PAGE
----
President Donald Trump is about to blow up the uneasy détente between GOP defense and fiscal hawks.
The Pentagon is set to seek tens of billions of dollars from Congress to implement Trump’s vow to rebuild the military — “to load it up” with “beautiful new equipment,” as he said at the U.S. Central Command in Florida last week. And Republicans are already drawing battle lines over whether the extra defense dollars should be added to the deficit or, as many in the party have long insisted, be matched with equal cuts elsewhere.
It’s a fight that will test Trump’s skills as a dealmaker and have long-term implications for the GOP, according to interviews with more than a dozen lawmakers.
It also will make for some unlikely alliances: Leading the charge for the defense hawks are Sens. John McCain of Arizona and Lindsey Graham of South Carolina — two of Trump’s top GOP critics on other issues but who will be major allies in the new president’s quest to make good on his campaign pledge.
“I’m willing to do it without it being paid for,” Graham said of a defense spending surge. “I think this is an emergency.”
On the other side are fiscal hard-liners like Sens. Rand Paul of Kentucky and Ted Cruz of Texas, and even some more moderate Republicans like Sen. Bob Corker of Tennessee, who worry the GOP will abandon its mission of reining in red ink now that the Obama administration is in the rearview mirror.
“I think with any new spending, we ought to figure out ways of offsetting it or paying for it,” Corker said. “I hope we’re not going to a place where all of the sudden, because we’re in office, we don’t think the deficit matters anymore, but I’m seeing some early signs there may be some who feel that.”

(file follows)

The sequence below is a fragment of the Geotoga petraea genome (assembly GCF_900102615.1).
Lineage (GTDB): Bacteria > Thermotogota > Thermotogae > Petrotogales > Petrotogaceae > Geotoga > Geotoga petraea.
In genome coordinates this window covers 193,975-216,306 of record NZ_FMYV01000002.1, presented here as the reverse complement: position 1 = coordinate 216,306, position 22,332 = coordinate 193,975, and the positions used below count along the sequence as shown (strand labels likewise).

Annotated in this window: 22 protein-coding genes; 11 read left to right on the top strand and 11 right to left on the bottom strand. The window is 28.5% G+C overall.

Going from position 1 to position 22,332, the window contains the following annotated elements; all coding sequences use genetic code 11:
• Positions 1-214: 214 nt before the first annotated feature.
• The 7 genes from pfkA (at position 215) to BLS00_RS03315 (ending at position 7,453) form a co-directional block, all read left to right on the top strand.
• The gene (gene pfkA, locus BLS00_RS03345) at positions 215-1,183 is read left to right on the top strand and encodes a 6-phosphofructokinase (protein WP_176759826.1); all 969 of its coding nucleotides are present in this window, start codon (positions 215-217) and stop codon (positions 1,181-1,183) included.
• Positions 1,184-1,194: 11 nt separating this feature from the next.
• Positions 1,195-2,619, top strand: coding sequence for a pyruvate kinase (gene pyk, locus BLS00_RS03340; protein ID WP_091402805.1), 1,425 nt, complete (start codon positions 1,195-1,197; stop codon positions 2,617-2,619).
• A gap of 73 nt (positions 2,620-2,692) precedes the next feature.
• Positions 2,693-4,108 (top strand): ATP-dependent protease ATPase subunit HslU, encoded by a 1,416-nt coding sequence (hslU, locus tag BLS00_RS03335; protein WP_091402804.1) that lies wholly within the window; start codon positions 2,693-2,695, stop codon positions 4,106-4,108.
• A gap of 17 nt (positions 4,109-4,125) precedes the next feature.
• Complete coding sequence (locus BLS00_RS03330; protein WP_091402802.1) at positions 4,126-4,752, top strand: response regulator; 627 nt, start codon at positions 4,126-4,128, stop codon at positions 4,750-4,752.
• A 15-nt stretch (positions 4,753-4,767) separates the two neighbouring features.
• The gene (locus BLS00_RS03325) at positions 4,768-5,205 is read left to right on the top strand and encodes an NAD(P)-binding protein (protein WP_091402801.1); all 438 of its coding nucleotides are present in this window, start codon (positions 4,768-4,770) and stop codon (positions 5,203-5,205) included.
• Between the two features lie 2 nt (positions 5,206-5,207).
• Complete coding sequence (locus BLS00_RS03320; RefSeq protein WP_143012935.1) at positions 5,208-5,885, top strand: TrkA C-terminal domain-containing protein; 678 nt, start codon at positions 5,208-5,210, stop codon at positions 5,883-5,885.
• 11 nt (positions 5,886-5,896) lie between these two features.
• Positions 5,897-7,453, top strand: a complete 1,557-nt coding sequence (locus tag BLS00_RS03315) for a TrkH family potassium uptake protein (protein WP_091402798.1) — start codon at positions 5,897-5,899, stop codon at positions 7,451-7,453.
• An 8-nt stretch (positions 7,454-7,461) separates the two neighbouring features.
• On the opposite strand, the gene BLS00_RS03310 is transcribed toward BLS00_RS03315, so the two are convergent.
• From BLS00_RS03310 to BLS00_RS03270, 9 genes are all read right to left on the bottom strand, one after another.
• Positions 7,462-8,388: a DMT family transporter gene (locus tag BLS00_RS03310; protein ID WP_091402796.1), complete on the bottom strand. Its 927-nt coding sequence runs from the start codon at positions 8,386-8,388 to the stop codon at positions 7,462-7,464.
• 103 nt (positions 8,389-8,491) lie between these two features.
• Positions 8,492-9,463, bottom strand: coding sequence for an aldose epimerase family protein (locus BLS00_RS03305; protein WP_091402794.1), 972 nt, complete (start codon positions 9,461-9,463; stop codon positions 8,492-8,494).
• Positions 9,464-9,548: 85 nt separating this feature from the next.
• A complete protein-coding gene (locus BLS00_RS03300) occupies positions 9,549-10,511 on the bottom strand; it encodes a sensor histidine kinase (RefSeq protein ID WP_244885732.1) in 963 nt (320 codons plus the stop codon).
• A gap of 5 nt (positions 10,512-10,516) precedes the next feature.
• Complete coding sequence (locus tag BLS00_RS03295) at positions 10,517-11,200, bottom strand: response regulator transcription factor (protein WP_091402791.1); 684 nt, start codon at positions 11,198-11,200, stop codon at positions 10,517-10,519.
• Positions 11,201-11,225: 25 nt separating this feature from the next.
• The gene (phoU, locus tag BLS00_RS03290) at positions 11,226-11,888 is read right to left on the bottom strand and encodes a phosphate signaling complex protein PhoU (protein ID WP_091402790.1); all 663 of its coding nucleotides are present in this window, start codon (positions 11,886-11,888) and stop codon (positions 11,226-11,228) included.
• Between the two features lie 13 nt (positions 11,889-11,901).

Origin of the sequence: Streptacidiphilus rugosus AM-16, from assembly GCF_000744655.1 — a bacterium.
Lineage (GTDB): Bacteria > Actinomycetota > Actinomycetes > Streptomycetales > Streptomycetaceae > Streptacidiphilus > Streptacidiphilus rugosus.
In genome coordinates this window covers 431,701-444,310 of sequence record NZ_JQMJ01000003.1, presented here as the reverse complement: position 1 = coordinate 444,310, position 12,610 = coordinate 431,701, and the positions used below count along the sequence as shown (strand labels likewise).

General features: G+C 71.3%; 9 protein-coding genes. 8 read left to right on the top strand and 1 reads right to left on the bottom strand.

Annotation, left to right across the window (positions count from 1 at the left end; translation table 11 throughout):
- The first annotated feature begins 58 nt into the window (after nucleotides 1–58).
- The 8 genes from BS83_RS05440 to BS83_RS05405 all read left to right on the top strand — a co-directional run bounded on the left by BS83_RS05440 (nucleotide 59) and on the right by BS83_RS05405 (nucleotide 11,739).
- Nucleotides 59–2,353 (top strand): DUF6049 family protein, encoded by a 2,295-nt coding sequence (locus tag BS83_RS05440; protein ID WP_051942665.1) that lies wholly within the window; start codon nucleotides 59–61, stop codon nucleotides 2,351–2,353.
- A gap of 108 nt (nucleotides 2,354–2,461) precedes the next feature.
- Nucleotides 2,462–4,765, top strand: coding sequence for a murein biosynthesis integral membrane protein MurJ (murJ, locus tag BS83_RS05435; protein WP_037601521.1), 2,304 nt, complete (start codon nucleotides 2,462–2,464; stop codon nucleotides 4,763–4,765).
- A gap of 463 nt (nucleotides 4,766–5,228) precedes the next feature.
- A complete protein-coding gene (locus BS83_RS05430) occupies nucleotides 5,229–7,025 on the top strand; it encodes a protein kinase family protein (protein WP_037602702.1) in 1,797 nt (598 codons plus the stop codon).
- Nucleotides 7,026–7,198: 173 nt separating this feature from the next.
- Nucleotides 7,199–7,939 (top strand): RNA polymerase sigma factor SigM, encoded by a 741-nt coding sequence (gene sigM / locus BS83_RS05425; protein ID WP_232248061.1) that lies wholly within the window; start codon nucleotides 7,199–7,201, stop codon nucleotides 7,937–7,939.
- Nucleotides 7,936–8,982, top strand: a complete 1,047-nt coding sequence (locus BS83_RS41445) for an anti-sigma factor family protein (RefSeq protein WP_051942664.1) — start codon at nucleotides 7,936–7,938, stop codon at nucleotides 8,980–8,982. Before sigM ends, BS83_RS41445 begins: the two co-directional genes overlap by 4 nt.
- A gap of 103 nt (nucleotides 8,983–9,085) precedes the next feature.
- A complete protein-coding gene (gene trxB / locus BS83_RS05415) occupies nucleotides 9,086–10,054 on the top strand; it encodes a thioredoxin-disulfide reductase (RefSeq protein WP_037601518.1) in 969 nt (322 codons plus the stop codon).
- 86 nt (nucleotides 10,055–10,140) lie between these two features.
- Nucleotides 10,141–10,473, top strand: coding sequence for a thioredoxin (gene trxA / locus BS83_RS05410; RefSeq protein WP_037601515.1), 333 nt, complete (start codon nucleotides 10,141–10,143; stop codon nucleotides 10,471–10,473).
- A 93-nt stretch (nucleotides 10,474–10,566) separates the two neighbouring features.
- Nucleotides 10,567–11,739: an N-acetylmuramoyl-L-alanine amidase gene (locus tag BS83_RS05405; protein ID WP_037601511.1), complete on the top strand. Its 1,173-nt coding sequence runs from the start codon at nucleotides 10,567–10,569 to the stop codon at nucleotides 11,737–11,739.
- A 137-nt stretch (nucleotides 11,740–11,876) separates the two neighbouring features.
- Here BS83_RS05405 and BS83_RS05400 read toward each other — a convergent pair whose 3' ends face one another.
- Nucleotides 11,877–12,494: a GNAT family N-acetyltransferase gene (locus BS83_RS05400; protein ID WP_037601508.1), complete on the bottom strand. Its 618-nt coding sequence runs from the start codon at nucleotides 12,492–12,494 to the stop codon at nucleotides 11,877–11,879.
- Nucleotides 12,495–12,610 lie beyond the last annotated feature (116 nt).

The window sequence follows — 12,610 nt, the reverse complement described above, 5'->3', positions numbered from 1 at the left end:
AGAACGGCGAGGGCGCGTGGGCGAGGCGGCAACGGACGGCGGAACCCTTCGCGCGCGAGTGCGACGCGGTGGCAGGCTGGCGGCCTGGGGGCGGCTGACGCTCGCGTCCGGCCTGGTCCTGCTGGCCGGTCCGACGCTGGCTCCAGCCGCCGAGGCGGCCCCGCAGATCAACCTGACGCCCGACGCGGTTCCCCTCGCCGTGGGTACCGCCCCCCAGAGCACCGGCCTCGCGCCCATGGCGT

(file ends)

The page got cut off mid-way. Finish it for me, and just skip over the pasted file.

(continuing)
Any discussion of the top national security threats facing the country should start with the national debt, Corker, Paul and Cruz said separately.
“Any time we spend more money — even if it’s for something that we need — we need to cut spending in a corresponding aspect to the budget,” Paul said. “I have always said it’s a mistake to increase spending without offsetting it somewhere else.”
The feud even threatens to divide the Trump administration itself, with Trump’s pick for budget chief, Rep. Mick Mulvaney, almost certain to collide with Defense Secretary Jim Mattis, who announced in a recent memo that he will seek a big budget boost for the Pentagon for the current fiscal year.
Mulvaney is a leading deficit hawk who has sought repeatedly to slash the military’s war budget — one of several reasons McCain says he is leaning against voting for the South Carolina Republican to be director of the White House Office of Management and Budget.
“You’ve spent your entire congressional career pitting the debt against our military, and each time, at least for you, our military was less important,” McCain lectured Mulvaney at his confirmation hearing.
The mechanics of Trump’s defense budget boost are still unclear, including whether it will be wrapped into a larger supplemental spending request that includes money to build a wall along the U.S.-Mexico border.